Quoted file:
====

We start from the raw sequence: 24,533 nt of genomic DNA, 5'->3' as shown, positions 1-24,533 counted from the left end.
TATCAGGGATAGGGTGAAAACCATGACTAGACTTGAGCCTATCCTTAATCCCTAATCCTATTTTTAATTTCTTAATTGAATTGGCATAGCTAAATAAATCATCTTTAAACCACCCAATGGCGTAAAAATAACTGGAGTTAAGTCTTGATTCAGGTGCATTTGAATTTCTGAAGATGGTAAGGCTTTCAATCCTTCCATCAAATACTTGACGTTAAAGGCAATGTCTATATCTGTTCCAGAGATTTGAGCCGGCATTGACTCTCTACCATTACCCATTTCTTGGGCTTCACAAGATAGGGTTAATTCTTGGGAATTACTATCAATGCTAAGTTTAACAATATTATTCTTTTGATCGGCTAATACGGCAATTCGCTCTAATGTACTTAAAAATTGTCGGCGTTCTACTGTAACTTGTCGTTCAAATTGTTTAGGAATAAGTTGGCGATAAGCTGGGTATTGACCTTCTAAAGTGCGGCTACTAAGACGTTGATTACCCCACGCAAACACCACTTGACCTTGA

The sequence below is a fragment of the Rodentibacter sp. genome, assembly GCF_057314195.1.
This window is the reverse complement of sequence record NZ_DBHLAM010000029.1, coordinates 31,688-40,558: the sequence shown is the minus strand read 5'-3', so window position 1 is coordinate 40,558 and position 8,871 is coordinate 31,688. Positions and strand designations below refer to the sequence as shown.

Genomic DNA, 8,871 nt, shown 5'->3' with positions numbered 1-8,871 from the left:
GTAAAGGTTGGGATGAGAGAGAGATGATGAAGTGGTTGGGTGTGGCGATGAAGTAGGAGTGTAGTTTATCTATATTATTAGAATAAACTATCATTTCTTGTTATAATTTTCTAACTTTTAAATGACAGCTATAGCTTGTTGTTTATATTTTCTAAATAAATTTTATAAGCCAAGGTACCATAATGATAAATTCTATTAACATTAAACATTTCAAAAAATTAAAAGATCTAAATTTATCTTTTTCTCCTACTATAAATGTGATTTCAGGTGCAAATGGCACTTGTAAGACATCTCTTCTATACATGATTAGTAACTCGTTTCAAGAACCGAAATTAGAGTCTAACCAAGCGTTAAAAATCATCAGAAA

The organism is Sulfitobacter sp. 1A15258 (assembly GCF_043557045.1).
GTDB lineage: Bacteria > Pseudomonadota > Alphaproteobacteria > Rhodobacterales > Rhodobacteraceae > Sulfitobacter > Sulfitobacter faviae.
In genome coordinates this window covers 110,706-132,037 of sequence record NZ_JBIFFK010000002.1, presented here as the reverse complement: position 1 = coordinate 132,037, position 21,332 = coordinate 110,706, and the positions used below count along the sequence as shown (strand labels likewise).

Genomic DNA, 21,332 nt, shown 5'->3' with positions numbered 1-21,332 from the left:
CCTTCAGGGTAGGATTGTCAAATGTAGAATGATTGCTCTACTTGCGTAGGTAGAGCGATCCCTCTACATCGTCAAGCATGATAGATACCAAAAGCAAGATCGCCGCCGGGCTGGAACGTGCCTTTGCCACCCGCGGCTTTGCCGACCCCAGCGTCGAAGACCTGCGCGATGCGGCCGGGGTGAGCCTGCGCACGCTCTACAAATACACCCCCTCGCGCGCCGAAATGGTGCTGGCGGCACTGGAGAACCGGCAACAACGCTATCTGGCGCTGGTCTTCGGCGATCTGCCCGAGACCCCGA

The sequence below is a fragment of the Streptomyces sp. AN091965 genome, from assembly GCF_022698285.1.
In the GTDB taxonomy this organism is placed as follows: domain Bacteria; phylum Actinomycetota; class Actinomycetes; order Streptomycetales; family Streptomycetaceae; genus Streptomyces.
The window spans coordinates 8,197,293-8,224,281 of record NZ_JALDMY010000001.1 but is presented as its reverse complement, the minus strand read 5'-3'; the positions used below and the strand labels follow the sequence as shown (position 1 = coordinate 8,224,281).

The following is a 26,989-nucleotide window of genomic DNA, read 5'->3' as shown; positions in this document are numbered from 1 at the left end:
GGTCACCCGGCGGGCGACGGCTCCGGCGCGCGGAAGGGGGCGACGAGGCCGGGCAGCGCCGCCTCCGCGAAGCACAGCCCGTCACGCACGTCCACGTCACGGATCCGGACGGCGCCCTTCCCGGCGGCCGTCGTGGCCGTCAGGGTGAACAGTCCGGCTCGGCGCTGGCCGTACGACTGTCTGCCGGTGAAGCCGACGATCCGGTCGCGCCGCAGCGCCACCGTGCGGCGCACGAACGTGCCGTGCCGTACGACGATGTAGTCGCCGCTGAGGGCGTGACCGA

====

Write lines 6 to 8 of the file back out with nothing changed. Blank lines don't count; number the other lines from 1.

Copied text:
GTAAAGGTTGGGATGAGAGAGAGATGATGAAGTGGTTGGGTGTGGCGATGAAGTAGGAGTGTAGTTTATCTATATTATTAGAATAAACTATCATTTCTTGTTATAATTTTCTAACTTTTAAATGACAGCTATAGCTTGTTGTTTATATTTTCTAAATAAATTTTATAAGCCAAGGTACCATAATGATAAATTCTATTAACATTAAACATTTCAAAAAATTAAAAGATCTAAATTTATCTTTTTCTCCTACTATAAATGTGATTTCAGGTGCAAATGGCACTTGTAAGACATCTCTTCTATACATGATTAGTAACTCGTTTCAAGAACCGAAATTAGAGTCTAACCAAGCGTTAAAAATCATCAGAAA

The organism is Sulfitobacter sp. 1A15258 (assembly GCF_043557045.1).
GTDB lineage: Bacteria > Pseudomonadota > Alphaproteobacteria > Rhodobacterales > Rhodobacteraceae > Sulfitobacter > Sulfitobacter faviae.